Halloween is here, which means it's time to retell all your favorite spooky stories.

There are stories that stick with us over the years, sending a chill down your spine even if it's been decades since you first heard the story told. I'm talking about the type of story which, if you heard it newly now, wouldn't scare you — but maybe the first time you heard it, a childhood friend whispered the words at a sleepover in the darkness of night, or a camp counselor pointed a flashlight at his chin and recited the story by the light of a fire.

Here are five of those stories, most of which have been retold so many times it's hard to even say where they originated.

The girl with the green ribbon

I first read this story in “In a Dark, Dark Room and Other Scary Stories,” one of several horror story collections I obsessed over as a child (in hindsight, I’m really concerned about how many of these ghost stories I read growing up).

As the story goes, a little boy noticed a little girl wearing a green ribbon around her neck on the first day of school. When he asked her why she wore it, she giggled and teased that maybe she’d tell him one day. Years passed, and the pair started dating as teenagers. He asked again why she wore the ribbon, and she once again teased that she may tell him eventually, if they ever got married. They got married, and he asked again. She said she'd tell him if they ever had kids. They had children, and he asked again. Frustrated, she promised to tell him someday. Years later, she became very sick. As she lay in her deathbed, her husband asked her one more time to tell him why she wore the green ribbon. She said, “OK, I’ll tell you. You can take it off.” Her husband removed the ribbon, and his wife’s head tumbled to the floor.

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The man with a hook for a hand

Different regions of the United States have their own versions of this tale, but the core of the story is the same.

A woman is driving alone, listening to radio reports of a man who had escaped from a local mental institution. He could be identified, they said, because he’d lost one of his hands in an accident and replaced it with a hook.

Unconcerned about the radio reports, she went on a date to a drive-in theater later that night. Afterward, she and her boyfriend found a secluded area along Lover’s Lane for some alone time in the car. As they were parked, she heard a light scraping on the door but didn’t think much of it, assuming the tree branches were blowing in the wind, scraping the car. She got a little scared, wondering if it was the man with the hook, so she asked her boyfriend to take her home — and when they got out of the car, she found a bloody hook hanging from the handle of the passenger door.

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The killer in the backseat

Yet another popular legend that changes regionally, in this story, a woman is driving alone at night and notices the vehicle behind her flashes his lights at her occasionally. In some versions of the story, the driver rides closely behind her and even hits her vehicle with theirs. The woman driver is terrified, racing home, and she realizes that the driver was just trying to warn her: there was a killer in her backseat the entire time, and every time the killer was poised to attack, the driver behind her scared the would-be murderer with their headlights, forcing him to hide and halt the attack.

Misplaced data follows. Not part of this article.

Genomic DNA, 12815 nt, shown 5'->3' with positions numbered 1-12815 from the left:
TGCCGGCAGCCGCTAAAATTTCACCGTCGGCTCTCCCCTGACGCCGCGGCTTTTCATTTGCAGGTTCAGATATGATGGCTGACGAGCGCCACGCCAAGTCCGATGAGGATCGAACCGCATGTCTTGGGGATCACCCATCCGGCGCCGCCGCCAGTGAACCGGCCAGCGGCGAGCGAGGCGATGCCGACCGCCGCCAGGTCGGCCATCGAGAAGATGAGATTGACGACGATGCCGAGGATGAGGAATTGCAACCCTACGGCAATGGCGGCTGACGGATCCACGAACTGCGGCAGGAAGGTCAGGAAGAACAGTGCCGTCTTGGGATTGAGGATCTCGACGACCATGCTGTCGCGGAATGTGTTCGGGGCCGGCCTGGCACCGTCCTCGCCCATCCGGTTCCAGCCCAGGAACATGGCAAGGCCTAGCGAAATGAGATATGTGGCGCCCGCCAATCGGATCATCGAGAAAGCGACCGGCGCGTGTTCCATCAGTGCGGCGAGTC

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The Bloody Mary game

If you grew up successfully avoiding playing the “Bloody Mary” game, you had a lucky childhood.

As the legend goes, if you repeat “Bloody Mary” a certain number of times in front of a mirror in a dark room, you’ll summon a cranky ghost. Some people say you must say her name 13 times (at my elementary school it was only three times, a bargain!) and the actual “Bloody Mary” who you’ll summon changes from story to story. But the most reliable source of the story is from Janet Langlois, who wrote an essay titled “‘Mary Whales, I Believe In You’: Myth and Ritual Subdued” in 1978.

According to a Wicca expert, sometimes the repeated mantra is “Bloody Mary,” other times it’s “Mary Worth,” “Mary Worthington,” “Mary Whales,” “I believe in Mary Whales” or “Mary Whales, I believe in you.” 

Mary Whales was a young girl living in Indiana with a slave-owner father who pined after his dead wife, Mary’s mother. As Mary grew older, her father grew resentful of Mary’s similar appearance to her dead mother, so he murdered the young girl.

Mary Worth was said to be the name of a witch burnt alive in Salem, or perhaps a witch from old Illinois folklore. The name could also refer to an old woman disfigured by a car crash or even the ghost of an old woman, said to appear holding a knife.

Some legends say Bloody Mary was a murdered hitchhiker or even Queen Mary I herself, nicknamed Bloody Mary because she executed many people during her reign.

Regardless of who Bloody Mary is, how she appears or how you summon her, the “Bloody Mary” game is a surefire way to scare the pants off of your friends, if you happen to be an elementary school kid at a sleepover.

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The wailing woman

A classic Mexican tale, La Llorona, the wailing woman, has terrified kids for centuries. As the story goes, the man she loved refused to be with her, so she drowned her children in the river. The man she loved denied her again, so she drowned herself, and now she wanders the earth, wailing constantly in her grief. 

There’s even a “Bloody Mary”-esque legend about her. If you stand in a dark bathroom and splash water on the mirror, speaking “La Llorona” three times, you could summon the wailing woman yourself.

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